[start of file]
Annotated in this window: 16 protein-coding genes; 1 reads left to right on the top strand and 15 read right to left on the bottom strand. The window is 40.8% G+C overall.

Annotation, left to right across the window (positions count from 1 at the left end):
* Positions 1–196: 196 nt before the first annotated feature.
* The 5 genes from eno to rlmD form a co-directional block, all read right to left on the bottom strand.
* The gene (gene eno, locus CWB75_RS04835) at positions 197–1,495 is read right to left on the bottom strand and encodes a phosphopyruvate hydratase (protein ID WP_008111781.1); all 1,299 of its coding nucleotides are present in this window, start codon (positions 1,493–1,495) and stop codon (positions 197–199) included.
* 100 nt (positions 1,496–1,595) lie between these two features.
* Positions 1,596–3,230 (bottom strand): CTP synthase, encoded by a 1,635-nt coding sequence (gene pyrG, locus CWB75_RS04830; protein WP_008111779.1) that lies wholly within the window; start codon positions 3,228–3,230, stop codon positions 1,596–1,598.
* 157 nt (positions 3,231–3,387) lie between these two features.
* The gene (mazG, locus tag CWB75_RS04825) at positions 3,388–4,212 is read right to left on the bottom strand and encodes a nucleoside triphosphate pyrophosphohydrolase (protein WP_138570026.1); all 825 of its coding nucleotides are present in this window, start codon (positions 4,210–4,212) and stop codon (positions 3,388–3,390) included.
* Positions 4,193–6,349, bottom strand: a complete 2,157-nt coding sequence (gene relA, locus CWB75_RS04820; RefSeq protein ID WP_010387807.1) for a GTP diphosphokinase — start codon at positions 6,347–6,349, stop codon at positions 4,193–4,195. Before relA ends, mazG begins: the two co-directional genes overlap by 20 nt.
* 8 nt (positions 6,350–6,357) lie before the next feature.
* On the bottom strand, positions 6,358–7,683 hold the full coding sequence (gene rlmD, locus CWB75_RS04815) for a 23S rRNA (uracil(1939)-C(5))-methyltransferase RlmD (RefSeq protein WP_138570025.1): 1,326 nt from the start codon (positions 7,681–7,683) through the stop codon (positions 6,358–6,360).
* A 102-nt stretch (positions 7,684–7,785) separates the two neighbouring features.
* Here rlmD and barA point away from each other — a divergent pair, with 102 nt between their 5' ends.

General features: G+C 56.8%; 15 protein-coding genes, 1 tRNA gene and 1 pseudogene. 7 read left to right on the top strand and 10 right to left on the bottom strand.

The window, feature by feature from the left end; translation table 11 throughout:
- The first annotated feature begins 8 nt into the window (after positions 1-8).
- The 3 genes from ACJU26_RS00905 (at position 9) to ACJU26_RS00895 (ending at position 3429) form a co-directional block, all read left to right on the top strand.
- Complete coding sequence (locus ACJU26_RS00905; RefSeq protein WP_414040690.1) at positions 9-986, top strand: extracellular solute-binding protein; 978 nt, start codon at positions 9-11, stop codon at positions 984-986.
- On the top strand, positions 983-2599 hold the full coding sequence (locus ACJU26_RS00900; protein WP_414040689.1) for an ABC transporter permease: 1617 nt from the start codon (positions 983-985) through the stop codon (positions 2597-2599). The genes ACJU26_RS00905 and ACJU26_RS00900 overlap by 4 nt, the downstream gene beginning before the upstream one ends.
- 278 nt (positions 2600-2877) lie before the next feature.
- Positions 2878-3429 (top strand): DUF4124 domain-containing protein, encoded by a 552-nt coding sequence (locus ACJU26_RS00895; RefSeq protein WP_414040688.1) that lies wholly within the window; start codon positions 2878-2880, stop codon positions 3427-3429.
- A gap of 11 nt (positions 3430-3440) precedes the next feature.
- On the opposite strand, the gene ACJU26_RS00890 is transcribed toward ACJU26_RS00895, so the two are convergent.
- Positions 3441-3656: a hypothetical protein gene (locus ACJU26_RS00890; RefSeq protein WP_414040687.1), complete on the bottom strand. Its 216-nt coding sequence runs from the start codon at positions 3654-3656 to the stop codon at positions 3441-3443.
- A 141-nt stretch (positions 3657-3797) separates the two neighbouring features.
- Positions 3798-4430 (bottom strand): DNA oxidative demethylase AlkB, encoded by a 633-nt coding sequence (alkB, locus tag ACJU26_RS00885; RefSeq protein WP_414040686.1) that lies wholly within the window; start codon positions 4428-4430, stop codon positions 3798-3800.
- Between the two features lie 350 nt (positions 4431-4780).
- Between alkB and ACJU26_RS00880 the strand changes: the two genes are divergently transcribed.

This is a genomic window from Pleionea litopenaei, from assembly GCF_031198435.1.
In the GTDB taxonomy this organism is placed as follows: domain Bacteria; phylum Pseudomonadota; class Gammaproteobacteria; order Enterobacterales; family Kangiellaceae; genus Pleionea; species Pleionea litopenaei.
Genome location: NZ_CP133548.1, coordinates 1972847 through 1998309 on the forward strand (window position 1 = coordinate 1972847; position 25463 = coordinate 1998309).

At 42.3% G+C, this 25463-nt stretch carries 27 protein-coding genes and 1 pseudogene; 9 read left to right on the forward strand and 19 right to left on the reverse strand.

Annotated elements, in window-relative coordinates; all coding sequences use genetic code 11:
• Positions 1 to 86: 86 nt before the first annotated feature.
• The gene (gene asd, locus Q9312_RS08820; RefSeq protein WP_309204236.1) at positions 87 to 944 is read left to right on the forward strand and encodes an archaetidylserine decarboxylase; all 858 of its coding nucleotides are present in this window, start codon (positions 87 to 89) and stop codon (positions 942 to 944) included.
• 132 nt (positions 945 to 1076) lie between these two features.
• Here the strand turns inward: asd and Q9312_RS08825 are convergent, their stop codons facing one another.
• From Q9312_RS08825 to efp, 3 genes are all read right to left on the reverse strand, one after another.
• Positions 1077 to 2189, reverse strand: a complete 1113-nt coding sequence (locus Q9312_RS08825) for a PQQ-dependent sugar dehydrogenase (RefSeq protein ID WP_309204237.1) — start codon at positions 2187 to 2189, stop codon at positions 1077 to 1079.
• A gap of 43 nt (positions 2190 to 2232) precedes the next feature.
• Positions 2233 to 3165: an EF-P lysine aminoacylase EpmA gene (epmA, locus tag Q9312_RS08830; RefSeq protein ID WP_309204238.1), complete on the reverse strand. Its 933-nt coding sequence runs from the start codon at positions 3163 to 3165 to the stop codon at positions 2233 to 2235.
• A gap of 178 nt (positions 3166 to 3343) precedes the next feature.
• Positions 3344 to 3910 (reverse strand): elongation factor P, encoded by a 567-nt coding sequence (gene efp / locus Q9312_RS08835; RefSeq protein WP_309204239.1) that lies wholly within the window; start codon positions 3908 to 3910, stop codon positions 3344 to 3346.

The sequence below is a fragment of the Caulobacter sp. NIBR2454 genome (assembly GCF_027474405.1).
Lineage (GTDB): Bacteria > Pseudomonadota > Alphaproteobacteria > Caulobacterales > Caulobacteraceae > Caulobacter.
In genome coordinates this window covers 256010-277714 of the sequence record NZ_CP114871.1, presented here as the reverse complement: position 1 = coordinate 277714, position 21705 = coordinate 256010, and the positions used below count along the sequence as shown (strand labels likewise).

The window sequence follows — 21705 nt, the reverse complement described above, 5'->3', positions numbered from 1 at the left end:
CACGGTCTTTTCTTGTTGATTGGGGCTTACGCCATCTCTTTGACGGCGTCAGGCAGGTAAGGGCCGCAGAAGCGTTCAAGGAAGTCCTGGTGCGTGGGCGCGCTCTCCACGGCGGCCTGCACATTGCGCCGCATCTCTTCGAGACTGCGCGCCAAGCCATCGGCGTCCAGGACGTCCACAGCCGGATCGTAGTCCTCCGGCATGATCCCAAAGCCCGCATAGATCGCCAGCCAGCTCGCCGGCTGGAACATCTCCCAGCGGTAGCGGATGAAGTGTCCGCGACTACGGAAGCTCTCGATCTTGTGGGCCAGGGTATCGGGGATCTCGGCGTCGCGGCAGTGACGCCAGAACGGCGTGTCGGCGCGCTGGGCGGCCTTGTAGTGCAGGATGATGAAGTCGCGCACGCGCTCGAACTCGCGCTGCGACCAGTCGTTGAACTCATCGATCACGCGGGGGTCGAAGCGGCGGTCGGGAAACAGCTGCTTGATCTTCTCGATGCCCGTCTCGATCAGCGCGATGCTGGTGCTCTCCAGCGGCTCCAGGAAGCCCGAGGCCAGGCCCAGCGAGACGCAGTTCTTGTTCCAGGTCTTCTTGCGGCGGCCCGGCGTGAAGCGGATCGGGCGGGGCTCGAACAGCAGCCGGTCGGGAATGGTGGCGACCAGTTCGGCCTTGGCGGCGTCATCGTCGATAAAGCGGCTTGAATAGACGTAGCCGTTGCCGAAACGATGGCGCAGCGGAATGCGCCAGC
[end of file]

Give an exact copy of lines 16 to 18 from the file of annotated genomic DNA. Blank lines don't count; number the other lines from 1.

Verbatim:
The window, feature by feature from the left end; translation table 11 throughout:
- The first annotated feature begins 8 nt into the window (after positions 1-8).
- The 3 genes from ACJU26_RS00905 (at position 9) to ACJU26_RS00895 (ending at position 3429) form a co-directional block, all read left to right on the top strand.